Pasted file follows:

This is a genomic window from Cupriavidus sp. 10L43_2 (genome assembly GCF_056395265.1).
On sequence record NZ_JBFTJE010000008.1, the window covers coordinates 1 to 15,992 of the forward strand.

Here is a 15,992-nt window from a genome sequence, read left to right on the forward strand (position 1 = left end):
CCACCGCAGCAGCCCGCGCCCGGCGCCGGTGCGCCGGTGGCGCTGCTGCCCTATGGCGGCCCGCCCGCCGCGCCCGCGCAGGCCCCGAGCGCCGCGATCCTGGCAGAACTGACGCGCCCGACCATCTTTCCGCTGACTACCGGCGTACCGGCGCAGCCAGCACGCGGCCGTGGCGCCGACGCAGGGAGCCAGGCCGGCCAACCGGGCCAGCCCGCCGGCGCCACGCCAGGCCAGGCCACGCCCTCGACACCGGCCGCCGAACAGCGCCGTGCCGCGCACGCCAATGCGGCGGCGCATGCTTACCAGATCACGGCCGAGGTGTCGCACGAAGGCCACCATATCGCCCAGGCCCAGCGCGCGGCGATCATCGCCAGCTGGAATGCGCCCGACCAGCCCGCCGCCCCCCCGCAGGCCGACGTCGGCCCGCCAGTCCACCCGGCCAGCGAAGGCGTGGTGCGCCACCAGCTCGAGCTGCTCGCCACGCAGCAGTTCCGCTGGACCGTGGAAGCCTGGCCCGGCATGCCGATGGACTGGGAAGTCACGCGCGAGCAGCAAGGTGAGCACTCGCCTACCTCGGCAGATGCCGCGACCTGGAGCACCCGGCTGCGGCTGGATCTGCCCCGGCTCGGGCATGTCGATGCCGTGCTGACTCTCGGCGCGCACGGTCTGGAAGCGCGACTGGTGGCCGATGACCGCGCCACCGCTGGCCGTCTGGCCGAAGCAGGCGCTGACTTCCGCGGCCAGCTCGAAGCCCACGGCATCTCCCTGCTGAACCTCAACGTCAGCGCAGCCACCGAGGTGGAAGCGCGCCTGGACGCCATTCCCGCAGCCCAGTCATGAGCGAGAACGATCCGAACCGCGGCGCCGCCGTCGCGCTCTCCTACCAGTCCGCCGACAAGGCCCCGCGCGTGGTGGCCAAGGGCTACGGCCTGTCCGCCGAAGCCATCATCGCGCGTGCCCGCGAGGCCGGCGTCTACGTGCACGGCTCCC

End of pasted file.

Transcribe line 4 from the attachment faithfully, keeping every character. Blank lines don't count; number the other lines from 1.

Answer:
CCACCGCAGCAGCCCGCGCCCGGCGCCGGTGCGCCGGTGGCGCTGCTGCCCTATGGCGGCCCGCCCGCCGCGCCCGCGCAGGCCCCGAGCGCCGCGATCCTGGCAGAACTGACGCGCCCGACCATCTTTCCGCTGACTACCGGCGTACCGGCGCAGCCAGCACGCGGCCGTGGCGCCGACGCAGGGAGCCAGGCCGGCCAACCGGGCCAGCCCGCCGGCGCCACGCCAGGCCAGGCCACGCCCTCGACACCGGCCGCCGAACAGCGCCGTGCCGCGCACGCCAATGCGGCGGCGCATGCTTACCAGATCACGGCCGAGGTGTCGCACGAAGGCCACCATATCGCCCAGGCCCAGCGCGCGGCGATCATCGCCAGCTGGAATGCGCCCGACCAGCCCGCCGCCCCCCCGCAGGCCGACGTCGGCCCGCCAGTCCACCCGGCCAGCGAAGGCGTGGTGCGCCACCAGCTCGAGCTGCTCGCCACGCAGCAGTTCCGCTGGACCGTGGAAGCCTGGCCCGGCATGCCGATGGACTGGGAAGTCACGCGCGAGCAGCAAGGTGAGCACTCGCCTACCTCGGCAGATGCCGCGACCTGGAGCACCCGGCTGCGGCTGGATCTGCCCCGGCTCGGGCATGTCGATGCCGTGCTGACTCTCGGCGCGCACGGTCTGGAAGCGCGACTGGTGGCCGATGACCGCGCCACCGCTGGCCGTCTGGCCGAAGCAGGCGCTGACTTCCGCGGCCAGCTCGAAGCCCACGGCATCTCCCTGCTGAACCTCAACGTCAGCGCAGCCACCGAGGTGGAAGCGCGCCTGGACGCCATTCCCGCAGCCCAGTCATGAGCGAGAACGATCCGAACCGCGGCGCCGCCGTCGCGCTCTCCTACCAGTCCGCCGACAAGGCCCCGCGCGTGGTGGCCAAGGGCTACGGCCTGTCCGCCGAAGCCATCATCGCGCGTGCCCGCGAGGCCGGCGTCTACGTGCACGGCTCCC